Effects of anisomycin on brain protein synthesis and passive avoidance learning in newborn chicks
Access noteAcceso a solo metadatos
MetadataShow full item record
The effects of anisomycin (ANM) on newborn chicks have been studied with respect to brain protein synthesis, growth, EEG, toxicity, and several passive avoidance learning tasks. It was found that intracerebral ANM (80 nmol) gave a maximum inhibition of brain protein synthesis of 30%, while a combination of subcutaneous (10 μmol; 53 mg/kg) plus intracerebral (80 nmol; 21 μg) ANM, inhibited by 91% in the first 2 hr and by 75% in the subsequent 2 hr period. Cycloheximide (CXM) also in combined injections at the same doses as ANM, inhibited by 97% in the 4 hr that followed injection. However, all the CXM‐injected chicks were dead by 18 hr, while the lethality of ANM did not differ from that of saline. ANM also did not affect EEG measured at 1, 3, 5, or 24 hr following the subcutaneous plus intracerebral injections, nor did ANM affect body or brain growth curves or brain protein accretion. In the learning experiments, animals were initially trained to peck at water‐coated metal spheres (type A learning) or at water‐imbibed birdseed (types B and C learning) in less than 1 sec, and were exposed to the same lures treated with the aversant methylanthranilate (MeA) one day later on one occasion (types A and B learning) or exposed twice (type C learning) and tested for learning retention one day later. Learning criterion was set as failure to peck at the lure during the first 20 sec of presentation. If ANM was injected 1 hr prior to MeA exposure, large and highly significant memory deficits were found during the retention test, as compared with saline injected controls. No effect of ANM was seen, however, if it was injected one day after learning, indicating that it did not interfere with retrieval mechanisms. ANM also decreased the external manifestations of fear or displeasure that chicks express during retention testing. Such manifestations have a high correlation with pecking suppression (r = 0.88, P < 0.001).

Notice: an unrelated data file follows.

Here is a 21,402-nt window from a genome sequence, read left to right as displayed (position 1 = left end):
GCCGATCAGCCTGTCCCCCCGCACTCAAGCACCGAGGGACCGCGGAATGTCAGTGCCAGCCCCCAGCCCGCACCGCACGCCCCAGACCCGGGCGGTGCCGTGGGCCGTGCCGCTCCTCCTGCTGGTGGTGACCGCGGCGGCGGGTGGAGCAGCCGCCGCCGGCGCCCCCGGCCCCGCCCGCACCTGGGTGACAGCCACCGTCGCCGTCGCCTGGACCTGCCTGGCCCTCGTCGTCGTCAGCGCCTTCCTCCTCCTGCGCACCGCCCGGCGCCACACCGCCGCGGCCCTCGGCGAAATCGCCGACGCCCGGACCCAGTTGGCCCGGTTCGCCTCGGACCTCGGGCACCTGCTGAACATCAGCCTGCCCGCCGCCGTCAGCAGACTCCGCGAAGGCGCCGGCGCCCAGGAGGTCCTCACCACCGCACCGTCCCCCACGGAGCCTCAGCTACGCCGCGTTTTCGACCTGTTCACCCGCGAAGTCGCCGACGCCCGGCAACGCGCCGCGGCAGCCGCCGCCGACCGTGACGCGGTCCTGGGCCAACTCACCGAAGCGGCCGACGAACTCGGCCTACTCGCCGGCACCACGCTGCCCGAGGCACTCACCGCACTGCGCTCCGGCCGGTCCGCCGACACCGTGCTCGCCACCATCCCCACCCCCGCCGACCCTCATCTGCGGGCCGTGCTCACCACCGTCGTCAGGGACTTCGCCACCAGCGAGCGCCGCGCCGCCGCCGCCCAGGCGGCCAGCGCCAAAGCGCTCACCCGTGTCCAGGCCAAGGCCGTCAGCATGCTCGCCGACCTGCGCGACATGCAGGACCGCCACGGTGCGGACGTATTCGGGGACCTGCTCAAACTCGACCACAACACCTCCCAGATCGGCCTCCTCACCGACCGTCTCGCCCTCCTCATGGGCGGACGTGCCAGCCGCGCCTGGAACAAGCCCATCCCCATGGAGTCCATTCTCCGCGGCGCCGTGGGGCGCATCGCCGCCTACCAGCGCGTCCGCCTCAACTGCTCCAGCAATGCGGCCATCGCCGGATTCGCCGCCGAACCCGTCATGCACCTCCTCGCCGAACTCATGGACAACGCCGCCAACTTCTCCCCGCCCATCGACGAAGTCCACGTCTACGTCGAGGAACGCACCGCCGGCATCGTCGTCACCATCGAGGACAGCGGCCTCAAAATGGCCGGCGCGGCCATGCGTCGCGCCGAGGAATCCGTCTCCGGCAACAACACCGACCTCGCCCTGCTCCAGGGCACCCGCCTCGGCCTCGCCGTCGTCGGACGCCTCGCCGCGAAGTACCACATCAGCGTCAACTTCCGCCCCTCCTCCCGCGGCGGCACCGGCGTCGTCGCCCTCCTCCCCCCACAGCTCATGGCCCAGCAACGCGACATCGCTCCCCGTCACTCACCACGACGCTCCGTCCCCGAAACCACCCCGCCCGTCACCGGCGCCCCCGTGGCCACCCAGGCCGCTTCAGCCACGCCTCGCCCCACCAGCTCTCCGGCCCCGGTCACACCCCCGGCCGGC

Artículo de publicación SCOPUS
Quote ItemJournal of Neurobiology, Volumen 7, Issue 1, 1976, Pages 37-49